In the Star Trek episode “Tomorrow Is Yesterday”, the Enterprise, approaching Earth, accidentally slips back to the twentieth century, focuses a tractor beam on a USAF fighter plane that buzzes it and has to ”transport” (teleport) the pilot aboard when his plane breaks up in the tractor beam. Later, the Enterprise crew want to return the pilot to Earth without his memories of having met anyone from the future. Superior technology, futuristic drugs or Vulcan mind meld should be able to remove his memories. Instead, they go briefly back in time before returning home. While doing this, they return the pilot to the cockpit of his plane a moment before they had taken him out of it. This is meant to deprive him of his memories. The problems are:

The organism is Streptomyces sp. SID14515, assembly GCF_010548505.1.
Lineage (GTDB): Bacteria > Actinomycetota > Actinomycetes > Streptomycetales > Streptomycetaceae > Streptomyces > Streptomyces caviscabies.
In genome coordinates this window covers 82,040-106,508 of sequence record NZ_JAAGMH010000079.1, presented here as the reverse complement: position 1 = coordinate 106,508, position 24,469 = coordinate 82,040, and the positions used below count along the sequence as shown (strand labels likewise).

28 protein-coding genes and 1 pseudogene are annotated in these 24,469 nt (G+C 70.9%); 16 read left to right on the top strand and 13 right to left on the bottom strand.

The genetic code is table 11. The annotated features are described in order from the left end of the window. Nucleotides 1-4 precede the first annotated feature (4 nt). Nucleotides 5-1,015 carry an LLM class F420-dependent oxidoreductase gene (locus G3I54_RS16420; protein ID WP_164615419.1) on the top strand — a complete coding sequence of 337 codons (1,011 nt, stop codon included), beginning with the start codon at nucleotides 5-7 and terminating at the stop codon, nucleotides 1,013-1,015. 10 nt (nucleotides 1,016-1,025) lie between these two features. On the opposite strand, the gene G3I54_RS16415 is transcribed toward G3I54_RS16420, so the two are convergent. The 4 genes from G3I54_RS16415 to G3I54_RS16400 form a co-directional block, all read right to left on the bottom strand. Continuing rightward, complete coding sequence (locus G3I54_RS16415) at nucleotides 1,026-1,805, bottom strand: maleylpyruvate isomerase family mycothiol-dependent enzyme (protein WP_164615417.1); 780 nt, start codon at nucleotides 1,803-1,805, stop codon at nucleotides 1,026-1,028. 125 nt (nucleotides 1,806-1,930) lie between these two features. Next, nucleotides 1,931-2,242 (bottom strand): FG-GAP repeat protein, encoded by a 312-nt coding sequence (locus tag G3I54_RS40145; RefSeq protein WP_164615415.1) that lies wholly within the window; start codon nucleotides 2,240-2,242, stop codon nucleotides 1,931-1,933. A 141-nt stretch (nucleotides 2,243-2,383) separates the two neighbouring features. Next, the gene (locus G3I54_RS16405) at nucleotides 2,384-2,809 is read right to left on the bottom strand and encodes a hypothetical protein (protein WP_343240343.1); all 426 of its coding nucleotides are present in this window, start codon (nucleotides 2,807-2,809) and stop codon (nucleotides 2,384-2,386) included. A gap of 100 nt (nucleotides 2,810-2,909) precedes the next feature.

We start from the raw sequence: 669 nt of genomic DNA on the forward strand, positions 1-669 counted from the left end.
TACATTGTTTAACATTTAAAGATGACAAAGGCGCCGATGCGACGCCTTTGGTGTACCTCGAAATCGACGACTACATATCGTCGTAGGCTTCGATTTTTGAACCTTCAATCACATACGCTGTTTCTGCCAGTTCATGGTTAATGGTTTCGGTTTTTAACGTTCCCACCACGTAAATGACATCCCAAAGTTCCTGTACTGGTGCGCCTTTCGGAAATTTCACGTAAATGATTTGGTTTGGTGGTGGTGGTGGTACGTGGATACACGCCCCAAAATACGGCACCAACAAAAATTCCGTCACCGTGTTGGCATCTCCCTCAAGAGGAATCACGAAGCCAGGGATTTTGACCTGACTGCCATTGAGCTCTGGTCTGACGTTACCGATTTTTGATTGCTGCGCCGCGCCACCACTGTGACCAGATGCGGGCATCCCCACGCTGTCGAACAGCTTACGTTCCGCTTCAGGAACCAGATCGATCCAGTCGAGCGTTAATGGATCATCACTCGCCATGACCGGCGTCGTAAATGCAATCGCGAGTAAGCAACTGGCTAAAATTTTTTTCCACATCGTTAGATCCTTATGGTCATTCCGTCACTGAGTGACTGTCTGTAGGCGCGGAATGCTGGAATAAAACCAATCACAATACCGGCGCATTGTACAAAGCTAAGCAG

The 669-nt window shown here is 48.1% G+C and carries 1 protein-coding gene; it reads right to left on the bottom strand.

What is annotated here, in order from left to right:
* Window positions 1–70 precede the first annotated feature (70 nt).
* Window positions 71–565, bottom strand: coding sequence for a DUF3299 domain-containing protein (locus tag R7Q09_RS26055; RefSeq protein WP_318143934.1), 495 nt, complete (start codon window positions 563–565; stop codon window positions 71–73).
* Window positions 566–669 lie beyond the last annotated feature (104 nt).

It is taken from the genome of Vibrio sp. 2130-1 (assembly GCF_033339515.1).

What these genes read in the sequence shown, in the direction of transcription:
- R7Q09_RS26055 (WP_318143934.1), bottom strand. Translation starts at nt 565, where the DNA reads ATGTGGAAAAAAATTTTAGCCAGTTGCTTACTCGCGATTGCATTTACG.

Why is there suddenly a rule that anyone who travels back to a particular time forgets everything that happened after that time?
If there is such a rule, then why have the Enterprise crew not suffered total amnesia because they have travelled to a time before their births?
There should now be two versions of the pilot sitting in the cockpit, unless he occupies the same space as his younger self and they both explode.


The Enterprise crew have done nothing to change the fact that the fighter plane is breaking up. Thus, the pilot whom they have just returned to the plane should now die in it unless he can bail out, which is what they were trying to save him from in the first place. Instead, he is shown inexplicably losing sight of the Enterprise and flying away unharmed. 

I heard this described as a “neat solution” to the problem in the story.